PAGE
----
Home Insurance

Insuring Your Home's Structure

Protecting Your Home & Personal Property with Insurance

At your home, you rely on having a safe, comfortable place to live. When you purchase a home insurance policy, it should contain a description of your home's structure and a list of excluded events that may not be included. It's important to ensure you understand what is included in your coverage and any additional options you may want to consider.

Your Residence Type Matters

Structures vary so widely that a different policy is usually required for each type of home. For instance...

  • A Condo policy typically covers interior structures like wallboard and lighting fixtures. Depending on your state, your association by-laws, and insurer, external walls may not be covered.
  • Within a Home insurance policy, usually a home's entire structure is covered along with sheds and detached garages.
  • For Manufactured Homes, the entire structure is usually covered, while sheds and garages may require an optional policy.
  • A Renters insurance policy typically has no physical structure coverage at all, but it often provides essential liability and contents coverage.

Most Unfortunate Events are Covered

Most insurance companies offer coverage for the same events that may damage the structure of your home, including fire, smoke, lightning, wind, hail, frozen plumbing, theft, explosion, vandalism, the weight of ice and snow, and a few others. Talk to your agent about the different coverage options available to you.

To learn more about the most common types of disasters or claims in your area (and the most expensive ones), use our interactive tool Allstate's Common & Costly Claims site.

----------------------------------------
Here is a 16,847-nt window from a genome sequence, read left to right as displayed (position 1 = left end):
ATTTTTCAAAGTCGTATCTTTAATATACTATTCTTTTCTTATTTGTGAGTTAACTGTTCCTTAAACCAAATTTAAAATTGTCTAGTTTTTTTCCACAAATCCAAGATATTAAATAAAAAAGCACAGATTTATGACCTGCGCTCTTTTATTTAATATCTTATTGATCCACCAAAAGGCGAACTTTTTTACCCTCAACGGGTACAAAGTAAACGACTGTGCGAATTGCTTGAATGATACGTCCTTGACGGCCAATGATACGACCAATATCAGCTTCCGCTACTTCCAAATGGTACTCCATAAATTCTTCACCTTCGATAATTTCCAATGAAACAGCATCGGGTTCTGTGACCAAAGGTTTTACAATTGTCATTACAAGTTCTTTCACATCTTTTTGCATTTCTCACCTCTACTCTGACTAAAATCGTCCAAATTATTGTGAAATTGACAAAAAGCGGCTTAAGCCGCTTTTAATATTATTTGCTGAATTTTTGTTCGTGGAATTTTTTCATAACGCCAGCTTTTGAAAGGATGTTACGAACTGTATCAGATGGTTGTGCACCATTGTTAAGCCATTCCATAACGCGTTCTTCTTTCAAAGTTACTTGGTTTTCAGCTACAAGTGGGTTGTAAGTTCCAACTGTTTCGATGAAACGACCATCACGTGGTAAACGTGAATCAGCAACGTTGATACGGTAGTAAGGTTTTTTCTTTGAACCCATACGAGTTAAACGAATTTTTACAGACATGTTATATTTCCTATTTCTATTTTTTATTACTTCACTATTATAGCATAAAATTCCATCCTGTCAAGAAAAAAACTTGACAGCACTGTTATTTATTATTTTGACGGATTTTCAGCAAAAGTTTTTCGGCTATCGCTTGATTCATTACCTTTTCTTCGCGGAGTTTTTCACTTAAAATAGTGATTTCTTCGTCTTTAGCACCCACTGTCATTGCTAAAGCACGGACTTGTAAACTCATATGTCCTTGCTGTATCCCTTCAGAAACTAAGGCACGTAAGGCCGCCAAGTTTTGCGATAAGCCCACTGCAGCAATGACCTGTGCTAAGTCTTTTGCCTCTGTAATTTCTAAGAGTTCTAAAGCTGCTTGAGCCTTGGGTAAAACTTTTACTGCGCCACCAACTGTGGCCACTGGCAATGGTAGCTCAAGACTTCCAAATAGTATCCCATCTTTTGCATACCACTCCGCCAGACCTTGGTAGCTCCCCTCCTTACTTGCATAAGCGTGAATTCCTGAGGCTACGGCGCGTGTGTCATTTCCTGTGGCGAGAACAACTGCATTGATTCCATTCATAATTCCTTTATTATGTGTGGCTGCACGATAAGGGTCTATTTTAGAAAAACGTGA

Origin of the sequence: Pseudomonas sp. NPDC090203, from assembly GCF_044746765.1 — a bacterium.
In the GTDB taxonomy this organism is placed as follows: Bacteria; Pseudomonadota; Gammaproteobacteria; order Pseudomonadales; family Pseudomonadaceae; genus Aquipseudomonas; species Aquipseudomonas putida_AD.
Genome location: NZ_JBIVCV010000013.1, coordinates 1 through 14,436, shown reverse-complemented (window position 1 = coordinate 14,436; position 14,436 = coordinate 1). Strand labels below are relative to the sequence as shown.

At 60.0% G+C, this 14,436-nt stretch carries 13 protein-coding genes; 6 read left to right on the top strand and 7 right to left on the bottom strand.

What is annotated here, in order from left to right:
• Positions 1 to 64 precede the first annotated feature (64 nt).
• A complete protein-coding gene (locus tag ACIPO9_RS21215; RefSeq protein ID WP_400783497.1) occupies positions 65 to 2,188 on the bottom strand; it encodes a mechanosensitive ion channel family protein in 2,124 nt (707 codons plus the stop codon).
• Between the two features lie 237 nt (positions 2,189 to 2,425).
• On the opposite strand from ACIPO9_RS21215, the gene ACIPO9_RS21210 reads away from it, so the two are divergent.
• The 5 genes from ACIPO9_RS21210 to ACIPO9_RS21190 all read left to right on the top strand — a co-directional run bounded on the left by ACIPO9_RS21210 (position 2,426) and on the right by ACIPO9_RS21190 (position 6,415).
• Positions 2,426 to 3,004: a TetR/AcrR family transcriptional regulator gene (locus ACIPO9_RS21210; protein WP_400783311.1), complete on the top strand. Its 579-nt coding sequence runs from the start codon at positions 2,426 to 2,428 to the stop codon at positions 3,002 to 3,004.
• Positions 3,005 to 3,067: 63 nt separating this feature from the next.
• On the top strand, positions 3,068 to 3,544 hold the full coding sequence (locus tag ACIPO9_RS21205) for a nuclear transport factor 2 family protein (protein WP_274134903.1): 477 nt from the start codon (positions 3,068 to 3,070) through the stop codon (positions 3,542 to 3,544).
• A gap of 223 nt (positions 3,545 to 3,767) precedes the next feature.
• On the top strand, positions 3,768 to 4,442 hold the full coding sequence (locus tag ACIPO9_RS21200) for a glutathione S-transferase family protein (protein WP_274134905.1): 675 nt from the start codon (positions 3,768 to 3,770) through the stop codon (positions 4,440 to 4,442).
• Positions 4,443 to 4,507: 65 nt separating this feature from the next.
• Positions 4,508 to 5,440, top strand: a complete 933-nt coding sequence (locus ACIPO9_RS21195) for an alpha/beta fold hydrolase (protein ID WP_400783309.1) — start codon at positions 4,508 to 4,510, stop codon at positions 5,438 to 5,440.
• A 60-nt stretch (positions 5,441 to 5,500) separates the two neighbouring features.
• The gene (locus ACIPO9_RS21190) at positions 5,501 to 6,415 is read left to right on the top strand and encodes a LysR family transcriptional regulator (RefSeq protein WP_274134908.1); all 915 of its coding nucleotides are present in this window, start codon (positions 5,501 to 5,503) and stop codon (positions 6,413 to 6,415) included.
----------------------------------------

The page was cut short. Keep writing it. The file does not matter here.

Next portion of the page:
Excluded Events are Named in the Policy

An agent should explain the events that would not be covered by your specific policy based upon your home's structure. Typically, floods and earthquakes are excluded from basic policies, but in some areas, you may be able to get supplemental insurance policies for those situations. A few other conditions most companies specifically exclude are mold, fungus, wet rot, dry rot and bacteria.

Articles

Reimbursed Living Expenses
A benefit that can help lessen the hardship of living elsewhere while your home is under repair.

Coverage Limits and Deductibles
These help determine how much you are paid if you file a covered claim.

Any potential exclusions/limitations shown on this site are intended to be hypothetical examples and educational in a general nature only. They are not intended to represent an exhaustive list of actual exclusions present or not present in any Allstate policy. Carefully read your policy as the definitions, coverages and limitations contained in your policy supersede any information provided on this website.

Excess Flood Insurance coverage may currently be available but only in the following states: Alabama, Alaska, Arizona, California, Colorado, Delaware, District of Columbia, Florida, Georgia, Hawaii, Idaho, Illinois, Indiana, Louisiana, Maine, Maryland, Michigan, Mississippi, Nevada, New Jersey, New York, North Carolina, Ohio, Oregon, Pennsylvania, Rhode Island, South Carolina, Texas, Virginia, Washington. In order to qualify for an Excess Flood Insurance Policy, you first need to purchase a National Flood Insurance Policy through Allstate. Excess Flood Insurance is provided by one or more insurance carriers not owned by or affiliated with Allstate Insurance Company. Excess Flood Insurance is subject to availability and qualifications. Other terms, conditions and exclusions may apply. Contact your local Allstate agent to find out whether Flood Insurance coverages are available in your area.

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